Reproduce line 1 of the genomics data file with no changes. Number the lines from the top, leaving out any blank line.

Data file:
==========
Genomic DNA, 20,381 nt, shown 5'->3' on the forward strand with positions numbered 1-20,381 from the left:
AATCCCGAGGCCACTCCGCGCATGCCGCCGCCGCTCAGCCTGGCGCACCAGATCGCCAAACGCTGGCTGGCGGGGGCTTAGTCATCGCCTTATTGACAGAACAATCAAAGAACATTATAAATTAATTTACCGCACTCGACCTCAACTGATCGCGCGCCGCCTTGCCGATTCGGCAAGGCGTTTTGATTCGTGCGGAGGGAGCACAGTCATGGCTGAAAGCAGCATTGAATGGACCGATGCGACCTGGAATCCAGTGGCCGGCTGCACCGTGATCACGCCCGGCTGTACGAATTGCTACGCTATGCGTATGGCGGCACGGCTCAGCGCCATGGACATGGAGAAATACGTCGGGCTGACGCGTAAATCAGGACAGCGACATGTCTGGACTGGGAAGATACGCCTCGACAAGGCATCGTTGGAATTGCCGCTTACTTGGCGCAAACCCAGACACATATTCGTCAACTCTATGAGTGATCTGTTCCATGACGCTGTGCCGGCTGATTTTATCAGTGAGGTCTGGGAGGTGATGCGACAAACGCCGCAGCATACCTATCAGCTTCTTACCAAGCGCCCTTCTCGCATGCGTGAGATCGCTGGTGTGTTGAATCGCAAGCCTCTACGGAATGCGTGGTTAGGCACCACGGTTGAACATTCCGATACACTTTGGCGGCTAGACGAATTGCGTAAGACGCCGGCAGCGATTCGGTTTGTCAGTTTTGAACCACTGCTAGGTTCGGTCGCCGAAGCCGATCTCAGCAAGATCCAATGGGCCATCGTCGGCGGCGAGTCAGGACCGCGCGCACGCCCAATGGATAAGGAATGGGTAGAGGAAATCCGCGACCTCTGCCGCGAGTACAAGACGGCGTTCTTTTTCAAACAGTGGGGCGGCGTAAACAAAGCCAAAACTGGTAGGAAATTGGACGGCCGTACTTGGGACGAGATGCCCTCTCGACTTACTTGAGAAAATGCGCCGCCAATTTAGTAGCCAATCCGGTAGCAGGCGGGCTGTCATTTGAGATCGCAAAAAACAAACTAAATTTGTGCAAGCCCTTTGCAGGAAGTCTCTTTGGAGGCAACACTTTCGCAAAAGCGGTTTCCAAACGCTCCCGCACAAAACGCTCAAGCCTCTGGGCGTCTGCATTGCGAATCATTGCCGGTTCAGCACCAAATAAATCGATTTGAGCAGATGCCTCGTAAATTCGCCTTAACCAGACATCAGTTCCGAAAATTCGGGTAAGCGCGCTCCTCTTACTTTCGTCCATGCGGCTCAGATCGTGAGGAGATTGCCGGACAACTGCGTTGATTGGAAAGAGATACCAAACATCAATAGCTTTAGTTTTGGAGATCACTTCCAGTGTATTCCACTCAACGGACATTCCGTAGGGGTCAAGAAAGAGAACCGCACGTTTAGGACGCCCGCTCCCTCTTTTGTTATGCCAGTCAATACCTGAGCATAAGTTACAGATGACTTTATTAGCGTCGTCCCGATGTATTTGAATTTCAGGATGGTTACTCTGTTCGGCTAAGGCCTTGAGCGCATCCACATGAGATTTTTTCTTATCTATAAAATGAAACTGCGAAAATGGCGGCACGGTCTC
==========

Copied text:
Genomic DNA, 20,381 nt, shown 5'->3' on the forward strand with positions numbered 1-20,381 from the left: